The Sellout (1951)

Genres - Crime, Drama  |   Release Date - Jan 25, 1952 (USA - Unknown)  |   Run Time - 83 min.  |   Countries - United States  |   MPAA Rating - NR
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Review by Craig Butler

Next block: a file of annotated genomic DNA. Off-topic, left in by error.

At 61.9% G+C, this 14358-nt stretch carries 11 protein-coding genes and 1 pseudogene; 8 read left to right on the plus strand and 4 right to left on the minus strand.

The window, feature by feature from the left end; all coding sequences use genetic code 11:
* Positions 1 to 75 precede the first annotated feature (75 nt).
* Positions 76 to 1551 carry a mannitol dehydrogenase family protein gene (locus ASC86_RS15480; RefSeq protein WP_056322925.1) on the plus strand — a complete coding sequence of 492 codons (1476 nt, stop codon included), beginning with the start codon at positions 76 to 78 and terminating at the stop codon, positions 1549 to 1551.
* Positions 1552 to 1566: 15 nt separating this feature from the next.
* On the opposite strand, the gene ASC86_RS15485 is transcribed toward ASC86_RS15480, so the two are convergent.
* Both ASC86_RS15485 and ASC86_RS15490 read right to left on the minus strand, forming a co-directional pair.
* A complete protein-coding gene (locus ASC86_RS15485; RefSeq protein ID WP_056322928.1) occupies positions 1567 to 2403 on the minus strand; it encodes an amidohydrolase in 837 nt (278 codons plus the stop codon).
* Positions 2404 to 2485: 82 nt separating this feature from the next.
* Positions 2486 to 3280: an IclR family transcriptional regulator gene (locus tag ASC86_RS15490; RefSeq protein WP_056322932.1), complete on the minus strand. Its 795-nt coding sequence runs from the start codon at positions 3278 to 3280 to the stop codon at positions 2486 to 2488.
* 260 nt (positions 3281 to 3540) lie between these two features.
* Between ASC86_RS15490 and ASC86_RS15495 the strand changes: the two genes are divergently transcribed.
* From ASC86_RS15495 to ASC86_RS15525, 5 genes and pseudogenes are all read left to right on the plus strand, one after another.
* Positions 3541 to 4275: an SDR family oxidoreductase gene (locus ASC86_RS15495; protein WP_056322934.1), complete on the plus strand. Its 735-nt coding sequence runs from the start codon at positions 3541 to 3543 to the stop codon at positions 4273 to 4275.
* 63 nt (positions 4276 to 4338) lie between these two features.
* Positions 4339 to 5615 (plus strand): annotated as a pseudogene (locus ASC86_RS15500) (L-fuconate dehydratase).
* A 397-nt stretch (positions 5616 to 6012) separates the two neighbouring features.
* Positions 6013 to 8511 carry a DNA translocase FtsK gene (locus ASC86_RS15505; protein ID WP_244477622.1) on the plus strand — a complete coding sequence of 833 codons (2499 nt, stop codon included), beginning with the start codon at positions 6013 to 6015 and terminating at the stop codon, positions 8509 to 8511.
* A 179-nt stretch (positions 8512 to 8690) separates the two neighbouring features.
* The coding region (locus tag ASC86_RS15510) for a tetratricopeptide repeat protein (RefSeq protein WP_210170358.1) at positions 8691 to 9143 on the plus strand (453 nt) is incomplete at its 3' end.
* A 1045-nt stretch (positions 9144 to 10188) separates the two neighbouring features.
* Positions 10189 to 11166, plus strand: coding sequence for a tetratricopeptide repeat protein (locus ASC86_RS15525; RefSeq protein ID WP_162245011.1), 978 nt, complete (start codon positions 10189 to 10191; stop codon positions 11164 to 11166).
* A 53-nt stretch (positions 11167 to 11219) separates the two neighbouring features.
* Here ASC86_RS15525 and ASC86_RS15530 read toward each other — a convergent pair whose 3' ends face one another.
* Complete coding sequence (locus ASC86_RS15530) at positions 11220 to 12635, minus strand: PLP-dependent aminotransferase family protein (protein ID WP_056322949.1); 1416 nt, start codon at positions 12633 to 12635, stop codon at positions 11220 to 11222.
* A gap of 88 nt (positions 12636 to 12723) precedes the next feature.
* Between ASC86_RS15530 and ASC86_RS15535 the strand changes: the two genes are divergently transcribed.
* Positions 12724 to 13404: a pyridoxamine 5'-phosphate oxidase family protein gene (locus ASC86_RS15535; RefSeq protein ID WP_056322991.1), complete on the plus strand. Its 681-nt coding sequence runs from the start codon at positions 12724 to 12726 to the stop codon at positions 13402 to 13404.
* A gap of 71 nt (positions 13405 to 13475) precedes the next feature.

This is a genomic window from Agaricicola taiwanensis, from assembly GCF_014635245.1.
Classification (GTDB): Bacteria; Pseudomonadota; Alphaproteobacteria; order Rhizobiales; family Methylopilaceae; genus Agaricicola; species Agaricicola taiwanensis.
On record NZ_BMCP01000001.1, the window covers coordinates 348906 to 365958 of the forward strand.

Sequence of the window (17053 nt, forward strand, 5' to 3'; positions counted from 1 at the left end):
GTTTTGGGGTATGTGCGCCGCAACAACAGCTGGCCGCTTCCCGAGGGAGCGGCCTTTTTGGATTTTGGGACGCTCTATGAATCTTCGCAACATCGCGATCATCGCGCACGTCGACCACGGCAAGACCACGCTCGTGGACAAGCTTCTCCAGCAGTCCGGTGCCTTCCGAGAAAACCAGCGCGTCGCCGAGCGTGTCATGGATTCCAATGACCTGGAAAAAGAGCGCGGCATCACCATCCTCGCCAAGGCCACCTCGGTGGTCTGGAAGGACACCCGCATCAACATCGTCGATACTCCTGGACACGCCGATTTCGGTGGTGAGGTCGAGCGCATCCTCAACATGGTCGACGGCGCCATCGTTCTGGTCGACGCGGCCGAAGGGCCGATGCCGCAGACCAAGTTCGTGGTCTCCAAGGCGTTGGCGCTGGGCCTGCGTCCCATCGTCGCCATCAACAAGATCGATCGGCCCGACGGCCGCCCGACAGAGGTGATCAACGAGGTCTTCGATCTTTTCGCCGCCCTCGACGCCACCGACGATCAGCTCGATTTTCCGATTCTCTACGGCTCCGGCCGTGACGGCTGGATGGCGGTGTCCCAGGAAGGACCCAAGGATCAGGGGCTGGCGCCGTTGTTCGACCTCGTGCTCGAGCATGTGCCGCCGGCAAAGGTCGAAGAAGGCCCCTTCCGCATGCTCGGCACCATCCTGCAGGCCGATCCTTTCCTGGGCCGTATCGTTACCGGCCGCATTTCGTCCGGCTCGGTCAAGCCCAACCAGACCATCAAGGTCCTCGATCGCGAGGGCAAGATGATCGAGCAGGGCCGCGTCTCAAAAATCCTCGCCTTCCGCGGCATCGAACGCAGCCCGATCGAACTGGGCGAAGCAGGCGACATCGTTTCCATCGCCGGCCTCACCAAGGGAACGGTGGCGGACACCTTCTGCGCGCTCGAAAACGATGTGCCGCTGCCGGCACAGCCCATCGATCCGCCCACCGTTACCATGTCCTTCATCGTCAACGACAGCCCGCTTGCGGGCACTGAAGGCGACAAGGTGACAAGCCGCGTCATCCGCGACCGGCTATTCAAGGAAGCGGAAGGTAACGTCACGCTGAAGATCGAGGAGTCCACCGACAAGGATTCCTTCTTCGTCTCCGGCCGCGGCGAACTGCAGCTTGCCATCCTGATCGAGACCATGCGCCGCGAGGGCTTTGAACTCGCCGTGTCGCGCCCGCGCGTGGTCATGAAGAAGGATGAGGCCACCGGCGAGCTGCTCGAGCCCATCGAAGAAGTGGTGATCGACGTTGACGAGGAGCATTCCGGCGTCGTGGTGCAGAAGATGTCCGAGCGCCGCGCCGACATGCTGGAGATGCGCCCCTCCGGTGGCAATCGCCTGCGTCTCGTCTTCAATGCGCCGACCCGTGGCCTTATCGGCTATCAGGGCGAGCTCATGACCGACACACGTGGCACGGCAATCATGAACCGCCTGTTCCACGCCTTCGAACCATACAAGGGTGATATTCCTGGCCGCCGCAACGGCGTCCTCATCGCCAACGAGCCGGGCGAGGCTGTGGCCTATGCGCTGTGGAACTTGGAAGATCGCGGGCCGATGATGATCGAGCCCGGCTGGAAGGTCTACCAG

The Sellout is a middling crime drama, enlivened by its cast and by some sturdy direction from Gerald Mayer. What keeps Sellout from being a better film is, of course, its screenplay. Charles Palmer's adaptation of Matthew Rapf's story is unfortunately short on imagination and originality. Films from this genre, of course, often travel familiar territory on the surface, but the better films find ways of keeping the journey fresh and exciting. Palmer is content to go through the motions, without giving the script the spark of distinction it so desperately needs. Fortunately, Mayer doesn't let this stop him from trying to inject a little juice into the proceedings; it's all superficial, but his effort is appreciated and it does have a pay-off. Walter Pidgeon does just about as good a job as anyone could do under the circumstances, and John Hodiak is surprisingly effective as well. Audrey Totter is wasted but still worth having on hand, and Thomas Gomez and Everett Sloane even manage to find some interesting ways to play their not-otherwise distinguished roles. There's enough talent to make Sellout worth watching, but it's not a classic by any means.